The big climate news over the weekend was that 196 countries agreed a new pact to limit their carbon emissions. Sort of. What actually happened at a meeting in Lima, Peru, was that 196 nations agreed to make plans to limit their emissions–which, of course, is different. There was progress, but only of the barely meaningful kind.
First, the good news. The framework agreement for the first time involves all countries: big, small, developed, developing. Previous deals, like the Kyoto Protocol in 1992, only affected richer nations, not emerging giants like China and India. Now, every country has to submit a plan for decarbonizing its economy.
Here’s the bad news. The plans can be as sweeping or as small-bore as governments like. They’ll be completely voluntary, and there won’t be an outside body to assess whether they’re being carried out. The governments couldn’t even agree to standards to measure emissions, making future apple-to-apple comparisons difficult.
As such, Lima follows a pattern. It looks good initially, until you get into the details. Like other pacts (including the recent one between the U.S. and China), it’s worth celebrating more because it’s better than nothing than because it’s a good deal for the planet. The reality is that carbon emissions continue to rise and that all the science points to dangerous temperature increases by the middle of this century.
I say this not to be overly pessimistic, but because being too celebratory about Lima could lead us to a false sense of security. It could be that we’re further away than ever from dealing with climate change in any comprehensive way, and that Lima actually proves our impotence, not any newfound resolution.
Let’s review a few of the basic facts about the situation we face:
Scientists say we need to keep global temperature increases below 2 degrees C, and that means carbon emissions in the atmosphere of no more than 550 parts per million (ppm). We’re already well beyond 400 ppm, and, in fact, 450 ppm gives us only a 50% chance of staying below the relatively “safe” level. Projections from the World Bank and others see us breaking through 3 degrees C by 2080 and perhaps 4 degrees C by the end of the century. That would be absolutely catastrophic for most of the planet (particularly the poor). As one climate scientist puts it, “the difference between two and four degrees is human civilization.”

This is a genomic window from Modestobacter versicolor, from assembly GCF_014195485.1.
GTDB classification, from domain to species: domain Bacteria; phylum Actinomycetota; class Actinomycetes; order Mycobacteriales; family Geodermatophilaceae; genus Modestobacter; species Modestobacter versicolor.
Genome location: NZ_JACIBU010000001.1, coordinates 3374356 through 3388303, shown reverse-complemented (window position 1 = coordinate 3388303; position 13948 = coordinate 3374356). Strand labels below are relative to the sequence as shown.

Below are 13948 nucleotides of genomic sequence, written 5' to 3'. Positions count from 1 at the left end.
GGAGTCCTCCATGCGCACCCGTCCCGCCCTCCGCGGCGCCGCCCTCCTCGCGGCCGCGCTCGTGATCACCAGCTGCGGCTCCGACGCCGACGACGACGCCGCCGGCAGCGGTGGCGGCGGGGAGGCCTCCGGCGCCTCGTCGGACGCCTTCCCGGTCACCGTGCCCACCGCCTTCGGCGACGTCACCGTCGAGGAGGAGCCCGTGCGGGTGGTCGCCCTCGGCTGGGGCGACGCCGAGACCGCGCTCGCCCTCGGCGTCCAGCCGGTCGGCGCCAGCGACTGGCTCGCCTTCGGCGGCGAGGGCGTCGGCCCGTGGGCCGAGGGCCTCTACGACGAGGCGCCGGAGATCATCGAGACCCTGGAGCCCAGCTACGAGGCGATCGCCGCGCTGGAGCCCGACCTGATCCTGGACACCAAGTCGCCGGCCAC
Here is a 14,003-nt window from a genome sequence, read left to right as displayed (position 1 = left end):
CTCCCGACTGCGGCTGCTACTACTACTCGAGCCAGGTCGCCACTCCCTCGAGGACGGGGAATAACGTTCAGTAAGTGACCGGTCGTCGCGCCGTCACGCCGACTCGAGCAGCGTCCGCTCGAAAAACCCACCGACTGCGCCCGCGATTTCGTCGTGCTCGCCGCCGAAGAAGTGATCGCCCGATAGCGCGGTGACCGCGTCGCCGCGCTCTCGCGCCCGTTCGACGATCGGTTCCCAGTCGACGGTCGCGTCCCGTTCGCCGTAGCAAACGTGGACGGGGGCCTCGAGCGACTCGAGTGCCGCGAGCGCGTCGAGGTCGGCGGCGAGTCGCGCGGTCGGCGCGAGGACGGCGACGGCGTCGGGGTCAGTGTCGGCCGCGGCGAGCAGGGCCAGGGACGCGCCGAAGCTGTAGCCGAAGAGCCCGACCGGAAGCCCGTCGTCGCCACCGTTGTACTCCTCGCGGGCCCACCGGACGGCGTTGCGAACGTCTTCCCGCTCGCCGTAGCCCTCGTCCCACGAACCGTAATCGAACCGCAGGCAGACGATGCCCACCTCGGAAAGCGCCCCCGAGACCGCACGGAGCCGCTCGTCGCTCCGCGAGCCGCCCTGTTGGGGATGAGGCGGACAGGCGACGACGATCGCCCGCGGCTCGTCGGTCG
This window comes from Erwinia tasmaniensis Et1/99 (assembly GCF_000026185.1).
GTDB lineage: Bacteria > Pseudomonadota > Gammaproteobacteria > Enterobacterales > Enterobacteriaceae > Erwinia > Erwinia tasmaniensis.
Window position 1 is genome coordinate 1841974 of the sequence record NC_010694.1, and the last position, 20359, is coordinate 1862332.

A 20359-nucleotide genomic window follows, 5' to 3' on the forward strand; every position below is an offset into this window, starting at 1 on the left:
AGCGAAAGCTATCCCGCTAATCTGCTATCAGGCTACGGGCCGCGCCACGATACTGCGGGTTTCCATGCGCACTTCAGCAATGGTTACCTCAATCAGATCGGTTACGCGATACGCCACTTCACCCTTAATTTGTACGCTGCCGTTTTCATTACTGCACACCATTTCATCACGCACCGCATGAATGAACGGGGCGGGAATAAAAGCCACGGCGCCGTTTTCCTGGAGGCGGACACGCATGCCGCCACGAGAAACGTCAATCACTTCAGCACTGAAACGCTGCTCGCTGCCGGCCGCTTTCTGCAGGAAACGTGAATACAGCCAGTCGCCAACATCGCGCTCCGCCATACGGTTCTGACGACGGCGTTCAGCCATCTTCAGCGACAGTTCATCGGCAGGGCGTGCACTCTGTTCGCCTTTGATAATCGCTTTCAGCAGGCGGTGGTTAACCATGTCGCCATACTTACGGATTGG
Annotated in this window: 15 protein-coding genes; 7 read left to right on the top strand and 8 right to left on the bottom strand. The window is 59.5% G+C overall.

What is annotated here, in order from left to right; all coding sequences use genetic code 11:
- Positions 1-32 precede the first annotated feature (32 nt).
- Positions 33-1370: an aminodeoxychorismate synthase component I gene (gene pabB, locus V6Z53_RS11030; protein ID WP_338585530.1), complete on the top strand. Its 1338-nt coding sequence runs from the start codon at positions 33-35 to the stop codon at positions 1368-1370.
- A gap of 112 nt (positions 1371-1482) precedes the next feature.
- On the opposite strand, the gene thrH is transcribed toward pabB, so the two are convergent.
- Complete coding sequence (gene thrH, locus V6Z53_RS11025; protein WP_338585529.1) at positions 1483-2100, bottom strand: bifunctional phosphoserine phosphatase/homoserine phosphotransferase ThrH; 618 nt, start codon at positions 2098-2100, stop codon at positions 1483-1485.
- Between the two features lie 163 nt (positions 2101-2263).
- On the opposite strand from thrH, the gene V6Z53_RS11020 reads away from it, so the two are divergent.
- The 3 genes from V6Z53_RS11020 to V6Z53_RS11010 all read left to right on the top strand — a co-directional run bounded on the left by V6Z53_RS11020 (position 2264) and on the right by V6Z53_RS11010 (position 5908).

The way the world is organized today–including the type of cars and power plants we use–means we’re bound to break through 2 degrees C whatever we do. There may be new ways of generating power cleanly, like solar power, and they may be taking off fast and have lots of potential. But they’re not going to spread quickly enough to make a difference. In effect, a 2-degree increase is inevitable given the world as it is now. The real question is whether we can keep increases between two and three degrees, and adapt to the consequences of global warming.
It’s possible that certain climate-conscious countries will reduce carbon emissions substantially. Sweden and Denmark, say, may become carbon-neutral by the middle of the century, if they follow through on their current policies. Most of the rest of the world wants to get rich before it deals with climate change. It plans, for example, to grow its use of carbon-intensive fuels, not use less of them. The International Energy Agency predicts fossil fuel consumption will rise 37% by 2040, as countries like India and Indonesia continue to expand. In fact, the U.S.-China climate pact is recognition of this. It allows China’s fossil fuel emissions to grow until 2030.